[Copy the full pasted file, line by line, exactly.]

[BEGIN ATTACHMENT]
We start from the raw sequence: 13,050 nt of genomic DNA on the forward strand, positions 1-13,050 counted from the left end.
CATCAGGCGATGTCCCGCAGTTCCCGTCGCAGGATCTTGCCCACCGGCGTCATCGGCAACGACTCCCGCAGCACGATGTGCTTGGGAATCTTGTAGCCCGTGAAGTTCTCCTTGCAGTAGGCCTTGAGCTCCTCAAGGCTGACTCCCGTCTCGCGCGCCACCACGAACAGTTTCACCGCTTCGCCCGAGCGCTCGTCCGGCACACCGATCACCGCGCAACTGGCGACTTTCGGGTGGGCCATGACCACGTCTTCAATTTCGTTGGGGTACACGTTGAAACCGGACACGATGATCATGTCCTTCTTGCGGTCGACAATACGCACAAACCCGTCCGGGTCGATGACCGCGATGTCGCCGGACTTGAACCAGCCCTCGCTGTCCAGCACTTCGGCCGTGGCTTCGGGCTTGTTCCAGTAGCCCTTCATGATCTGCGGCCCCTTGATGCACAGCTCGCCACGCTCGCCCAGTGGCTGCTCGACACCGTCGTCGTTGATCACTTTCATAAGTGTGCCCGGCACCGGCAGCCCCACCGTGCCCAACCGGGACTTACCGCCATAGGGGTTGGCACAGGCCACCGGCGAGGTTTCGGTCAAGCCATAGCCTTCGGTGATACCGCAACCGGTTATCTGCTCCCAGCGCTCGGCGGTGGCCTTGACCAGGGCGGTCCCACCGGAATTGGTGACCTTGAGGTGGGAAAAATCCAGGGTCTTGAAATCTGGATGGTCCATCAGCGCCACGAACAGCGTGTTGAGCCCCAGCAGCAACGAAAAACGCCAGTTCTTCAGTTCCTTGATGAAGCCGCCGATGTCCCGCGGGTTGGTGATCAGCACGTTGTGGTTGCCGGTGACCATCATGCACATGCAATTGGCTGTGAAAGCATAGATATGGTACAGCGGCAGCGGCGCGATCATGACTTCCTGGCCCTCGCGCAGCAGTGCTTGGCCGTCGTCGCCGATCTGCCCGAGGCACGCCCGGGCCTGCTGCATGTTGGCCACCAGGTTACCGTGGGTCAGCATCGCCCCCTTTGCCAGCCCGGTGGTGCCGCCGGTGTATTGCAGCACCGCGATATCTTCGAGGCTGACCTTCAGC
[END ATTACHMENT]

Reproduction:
We start from the raw sequence: 13,050 nt of genomic DNA on the forward strand, positions 1-13,050 counted from the left end.
CATCAGGCGATGTCCCGCAGTTCCCGTCGCAGGATCTTGCCCACCGGCGTCATCGGCAACGACTCCCGCAGCACGATGTGCTTGGGAATCTTGTAGCCCGTGAAGTTCTCCTTGCAGTAGGCCTTGAGCTCCTCAAGGCTGACTCCCGTCTCGCGCGCCACCACGAACAGTTTCACCGCTTCGCCCGAGCGCTCGTCCGGCACACCGATCACCGCGCAACTGGCGACTTTCGGGTGGGCCATGACCACGTCTTCAATTTCGTTGGGGTACACGTTGAAACCGGACACGATGATCATGTCCTTCTTGCGGTCGACAATACGCACAAACCCGTCCGGGTCGATGACCGCGATGTCGCCGGACTTGAACCAGCCCTCGCTGTCCAGCACTTCGGCCGTGGCTTCGGGCTTGTTCCAGTAGCCCTTCATGATCTGCGGCCCCTTGATGCACAGCTCGCCACGCTCGCCCAGTGGCTGCTCGACACCGTCGTCGTTGATCACTTTCATAAGTGTGCCCGGCACCGGCAGCCCCACCGTGCCCAACCGGGACTTACCGCCATAGGGGTTGGCACAGGCCACCGGCGAGGTTTCGGTCAAGCCATAGCCTTCGGTGATACCGCAACCGGTTATCTGCTCCCAGCGCTCGGCGGTGGCCTTGACCAGGGCGGTCCCACCGGAATTGGTGACCTTGAGGTGGGAAAAATCCAGGGTCTTGAAATCTGGATGGTCCATCAGCGCCACGAACAGCGTGTTGAGCCCCAGCAGCAACGAAAAACGCCAGTTCTTCAGTTCCTTGATGAAGCCGCCGATGTCCCGCGGGTTGGTGATCAGCACGTTGTGGTTGCCGGTGACCATCATGCACATGCAATTGGCTGTGAAAGCATAGATATGGTACAGCGGCAGCGGCGCGATCATGACTTCCTGGCCCTCGCGCAGCAGTGCTTGGCCGTCGTCGCCGATCTGCCCGAGGCACGCCCGGGCCTGCTGCATGTTGGCCACCAGGTTACCGTGGGTCAGCATCGCCCCCTTTGCCAGCCCGGTGGTGCCGCCGGTGTATTGCAGCACCGCGATATCTTCGAGGCTGACCTTCAGC